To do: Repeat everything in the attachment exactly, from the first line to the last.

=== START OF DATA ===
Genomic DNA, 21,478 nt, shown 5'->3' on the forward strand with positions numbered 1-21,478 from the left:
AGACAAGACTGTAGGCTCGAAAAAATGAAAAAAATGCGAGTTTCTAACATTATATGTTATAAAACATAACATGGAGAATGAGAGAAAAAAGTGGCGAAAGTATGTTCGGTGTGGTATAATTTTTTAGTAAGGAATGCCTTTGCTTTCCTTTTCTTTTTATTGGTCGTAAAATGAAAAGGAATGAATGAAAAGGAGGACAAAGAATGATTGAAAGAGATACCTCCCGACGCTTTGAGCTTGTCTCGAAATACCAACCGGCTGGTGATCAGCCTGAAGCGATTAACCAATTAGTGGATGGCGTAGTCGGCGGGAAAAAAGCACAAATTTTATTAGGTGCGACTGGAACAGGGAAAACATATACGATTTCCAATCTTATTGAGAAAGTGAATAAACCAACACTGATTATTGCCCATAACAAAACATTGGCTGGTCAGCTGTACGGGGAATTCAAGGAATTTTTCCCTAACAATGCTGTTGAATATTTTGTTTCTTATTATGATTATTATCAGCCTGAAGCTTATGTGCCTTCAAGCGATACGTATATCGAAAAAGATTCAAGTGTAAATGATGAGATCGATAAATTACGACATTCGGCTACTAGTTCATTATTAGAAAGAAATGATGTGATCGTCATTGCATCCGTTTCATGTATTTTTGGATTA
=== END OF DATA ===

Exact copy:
Genomic DNA, 21,478 nt, shown 5'->3' on the forward strand with positions numbered 1-21,478 from the left:
AGACAAGACTGTAGGCTCGAAAAAATGAAAAAAATGCGAGTTTCTAACATTATATGTTATAAAACATAACATGGAGAATGAGAGAAAAAAGTGGCGAAAGTATGTTCGGTGTGGTATAATTTTTTAGTAAGGAATGCCTTTGCTTTCCTTTTCTTTTTATTGGTCGTAAAATGAAAAGGAATGAATGAAAAGGAGGACAAAGAATGATTGAAAGAGATACCTCCCGACGCTTTGAGCTTGTCTCGAAATACCAACCGGCTGGTGATCAGCCTGAAGCGATTAACCAATTAGTGGATGGCGTAGTCGGCGGGAAAAAAGCACAAATTTTATTAGGTGCGACTGGAACAGGGAAAACATATACGATTTCCAATCTTATTGAGAAAGTGAATAAACCAACACTGATTATTGCCCATAACAAAACATTGGCTGGTCAGCTGTACGGGGAATTCAAGGAATTTTTCCCTAACAATGCTGTTGAATATTTTGTTTCTTATTATGATTATTATCAGCCTGAAGCTTATGTGCCTTCAAGCGATACGTATATCGAAAAAGATTCAAGTGTAAATGATGAGATCGATAAATTACGACATTCGGCTACTAGTTCATTATTAGAAAGAAATGATGTGATCGTCATTGCATCCGTTTCATGTATTTTTGGATTA